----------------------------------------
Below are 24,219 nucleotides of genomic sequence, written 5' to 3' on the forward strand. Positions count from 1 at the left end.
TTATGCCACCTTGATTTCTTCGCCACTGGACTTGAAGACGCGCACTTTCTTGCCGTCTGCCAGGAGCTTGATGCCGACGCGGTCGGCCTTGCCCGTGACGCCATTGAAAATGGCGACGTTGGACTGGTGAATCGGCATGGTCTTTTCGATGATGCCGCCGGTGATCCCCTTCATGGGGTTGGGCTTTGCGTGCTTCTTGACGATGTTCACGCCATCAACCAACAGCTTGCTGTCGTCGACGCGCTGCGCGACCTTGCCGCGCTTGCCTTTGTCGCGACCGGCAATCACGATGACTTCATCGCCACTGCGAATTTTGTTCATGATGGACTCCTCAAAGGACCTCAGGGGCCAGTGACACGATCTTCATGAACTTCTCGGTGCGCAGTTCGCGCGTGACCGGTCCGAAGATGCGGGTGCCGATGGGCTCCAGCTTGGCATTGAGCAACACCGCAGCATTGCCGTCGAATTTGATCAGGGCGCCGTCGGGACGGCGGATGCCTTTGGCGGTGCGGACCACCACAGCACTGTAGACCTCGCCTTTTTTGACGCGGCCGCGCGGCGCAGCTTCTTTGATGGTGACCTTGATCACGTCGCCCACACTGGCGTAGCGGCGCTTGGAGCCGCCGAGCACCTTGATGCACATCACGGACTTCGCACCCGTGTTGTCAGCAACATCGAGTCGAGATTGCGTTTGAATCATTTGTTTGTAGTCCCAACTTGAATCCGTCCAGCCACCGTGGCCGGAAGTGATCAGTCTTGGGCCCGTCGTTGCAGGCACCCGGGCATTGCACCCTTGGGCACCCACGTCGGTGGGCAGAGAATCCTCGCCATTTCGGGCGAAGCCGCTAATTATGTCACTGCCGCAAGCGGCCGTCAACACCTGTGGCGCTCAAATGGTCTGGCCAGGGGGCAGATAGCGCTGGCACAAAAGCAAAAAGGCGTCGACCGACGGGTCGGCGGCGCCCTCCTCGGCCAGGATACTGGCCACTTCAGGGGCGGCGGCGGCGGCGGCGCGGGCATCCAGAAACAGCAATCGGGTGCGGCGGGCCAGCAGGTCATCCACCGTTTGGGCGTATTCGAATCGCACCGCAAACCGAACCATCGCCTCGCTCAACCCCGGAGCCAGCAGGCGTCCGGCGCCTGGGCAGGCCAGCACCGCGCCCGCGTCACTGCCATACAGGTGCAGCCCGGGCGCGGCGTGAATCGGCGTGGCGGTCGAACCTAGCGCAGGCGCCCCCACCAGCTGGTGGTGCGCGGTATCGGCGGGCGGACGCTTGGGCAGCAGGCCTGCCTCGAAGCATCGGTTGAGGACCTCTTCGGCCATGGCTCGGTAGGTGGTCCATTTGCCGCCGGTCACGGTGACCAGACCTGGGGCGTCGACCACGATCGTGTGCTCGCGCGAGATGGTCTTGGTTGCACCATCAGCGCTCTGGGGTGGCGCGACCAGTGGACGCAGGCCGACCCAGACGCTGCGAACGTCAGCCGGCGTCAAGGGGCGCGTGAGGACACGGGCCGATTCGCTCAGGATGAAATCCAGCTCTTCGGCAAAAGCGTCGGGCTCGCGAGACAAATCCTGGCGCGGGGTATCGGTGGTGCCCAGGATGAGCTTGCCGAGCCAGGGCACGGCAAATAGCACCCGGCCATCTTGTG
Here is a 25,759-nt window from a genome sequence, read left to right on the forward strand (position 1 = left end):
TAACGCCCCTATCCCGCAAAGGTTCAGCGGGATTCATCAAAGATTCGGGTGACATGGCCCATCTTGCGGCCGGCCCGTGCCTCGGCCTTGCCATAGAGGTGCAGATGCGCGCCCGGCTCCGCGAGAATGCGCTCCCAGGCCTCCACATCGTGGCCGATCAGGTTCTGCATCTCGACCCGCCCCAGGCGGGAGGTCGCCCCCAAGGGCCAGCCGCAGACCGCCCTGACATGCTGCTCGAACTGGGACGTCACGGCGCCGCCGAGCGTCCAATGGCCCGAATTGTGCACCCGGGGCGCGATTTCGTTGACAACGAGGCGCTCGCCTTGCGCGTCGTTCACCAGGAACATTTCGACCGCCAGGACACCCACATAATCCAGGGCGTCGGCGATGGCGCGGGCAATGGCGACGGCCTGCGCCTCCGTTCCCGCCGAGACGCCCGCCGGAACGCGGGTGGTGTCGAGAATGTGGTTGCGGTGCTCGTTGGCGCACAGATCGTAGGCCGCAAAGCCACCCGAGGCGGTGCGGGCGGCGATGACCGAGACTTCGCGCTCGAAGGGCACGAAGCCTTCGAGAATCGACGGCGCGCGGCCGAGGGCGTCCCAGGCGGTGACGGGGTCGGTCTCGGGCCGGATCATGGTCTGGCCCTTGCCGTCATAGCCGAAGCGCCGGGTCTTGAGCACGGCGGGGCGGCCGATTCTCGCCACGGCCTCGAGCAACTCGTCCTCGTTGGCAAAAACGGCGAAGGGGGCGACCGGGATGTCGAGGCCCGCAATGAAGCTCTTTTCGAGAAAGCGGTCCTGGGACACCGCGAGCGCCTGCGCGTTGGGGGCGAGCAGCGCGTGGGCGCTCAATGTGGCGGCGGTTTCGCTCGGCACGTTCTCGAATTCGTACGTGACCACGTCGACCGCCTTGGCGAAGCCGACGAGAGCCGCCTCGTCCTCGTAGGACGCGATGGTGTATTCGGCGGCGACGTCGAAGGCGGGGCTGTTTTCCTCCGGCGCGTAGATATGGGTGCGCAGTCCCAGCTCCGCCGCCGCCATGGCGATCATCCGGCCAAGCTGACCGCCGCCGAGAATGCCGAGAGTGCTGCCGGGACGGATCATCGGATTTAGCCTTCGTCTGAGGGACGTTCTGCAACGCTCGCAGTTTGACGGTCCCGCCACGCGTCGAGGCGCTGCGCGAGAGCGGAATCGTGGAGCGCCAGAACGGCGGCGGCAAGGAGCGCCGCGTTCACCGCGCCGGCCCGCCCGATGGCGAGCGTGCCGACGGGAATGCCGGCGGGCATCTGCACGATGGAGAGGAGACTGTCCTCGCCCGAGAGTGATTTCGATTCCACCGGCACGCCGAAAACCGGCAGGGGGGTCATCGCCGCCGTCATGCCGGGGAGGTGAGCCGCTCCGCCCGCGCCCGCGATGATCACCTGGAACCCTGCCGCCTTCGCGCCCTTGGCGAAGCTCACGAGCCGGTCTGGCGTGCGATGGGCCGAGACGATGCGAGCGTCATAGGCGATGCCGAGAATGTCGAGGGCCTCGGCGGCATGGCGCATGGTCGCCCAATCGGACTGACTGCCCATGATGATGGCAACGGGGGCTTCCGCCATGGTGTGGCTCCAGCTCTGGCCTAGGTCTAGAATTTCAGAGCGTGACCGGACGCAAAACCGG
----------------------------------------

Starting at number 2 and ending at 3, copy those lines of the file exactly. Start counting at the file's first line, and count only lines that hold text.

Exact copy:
TTATGCCACCTTGATTTCTTCGCCACTGGACTTGAAGACGCGCACTTTCTTGCCGTCTGCCAGGAGCTTGATGCCGACGCGGTCGGCCTTGCCCGTGACGCCATTGAAAATGGCGACGTTGGACTGGTGAATCGGCATGGTCTTTTCGATGATGCCGCCGGTGATCCCCTTCATGGGGTTGGGCTTTGCGTGCTTCTTGACGATGTTCACGCCATCAACCAACAGCTTGCTGTCGTCGACGCGCTGCGCGACCTTGCCGCGCTTGCCTTTGTCGCGACCGGCAATCACGATGACTTCATCGCCACTGCGAATTTTGTTCATGATGGACTCCTCAAAGGACCTCAGGGGCCAGTGACACGATCTTCATGAACTTCTCGGTGCGCAGTTCGCGCGTGACCGGTCCGAAGATGCGGGTGCCGATGGGCTCCAGCTTGGCATTGAGCAACACCGCAGCATTGCCGTCGAATTTGATCAGGGCGCCGTCGGGACGGCGGATGCCTTTGGCGGTGCGGACCACCACAGCACTGTAGACCTCGCCTTTTTTGACGCGGCCGCGCGGCGCAGCTTCTTTGATGGTGACCTTGATCACGTCGCCCACACTGGCGTAGCGGCGCTTGGAGCCGCCGAGCACCTTGATGCACATCACGGACTTCGCACCCGTGTTGTCAGCAACATCGAGTCGAGATTGCGTTTGAATCATTTGTTTGTAGTCCCAACTTGAATCCGTCCAGCCACCGTGGCCGGAAGTGATCAGTCTTGGGCCCGTCGTTGCAGGCACCCGGGCATTGCACCCTTGGGCACCCACGTCGGTGGGCAGAGAATCCTCGCCATTTCGGGCGAAGCCGCTAATTATGTCACTGCCGCAAGCGGCCGTCAACACCTGTGGCGCTCAAATGGTCTGGCCAGGGGGCAGATAGCGCTGGCACAAAAGCAAAAAGGCGTCGACCGACGGGTCGGCGGCGCCCTCCTCGGCCAGGATACTGGCCACTTCAGGGGCGGCGGCGGCGGCGGCGCGGGCATCCAGAAACAGCAATCGGGTGCGGCGGGCCAGCAGGTCATCCACCGTTTGGGCGTATTCGAATCGCACCGCAAACCGAACCATCGCCTCGCTCAACCCCGGAGCCAGCAGGCGTCCGGCGCCTGGGCAGGCCAGCACCGCGCCCGCGTCACTGCCATACAGGTGCAGCCCGGGCGCGGCGTGAATCGGCGTGGCGGTCGAACCTAGCGCAGGCGCCCCCACCAGCTGGTGGTGCGCGGTATCGGCGGGCGGACGCTTGGGCAGCAGGCCTGCCTCGAAGCATCGGTTGAGGACCTCTTCGGCCATGGCTCGGTAGGTGGTCCATTTGCCGCCGGTCACGGTGACCAGACCTGGGGCGTCGACCACGATCGTGTGCTCGCGCGAGATGGTCTTGGTTGCACCATCAGCGCTCTGGGGTGGCGCGACCAGTGGACGCAGGCCGACCCAGACGCTGCGAACGTCAGCCGGCGTCAAGGGGCGCGTGAGGACACGGGCCGATTCGCTCAGGATGAAATCCAGCTCTTCGGCAAAAGCGTCGGGCTCGCGAGACAAATCCTGGCGCGGGGTATCGGTGGTGCCCAGGATGAGCTTGCCGAGCCAGGGCACGGCAAATAGCACCCGGCCATCTTGTG
Here is a 25,759-nt window from a genome sequence, read left to right on the forward strand (position 1 = left end):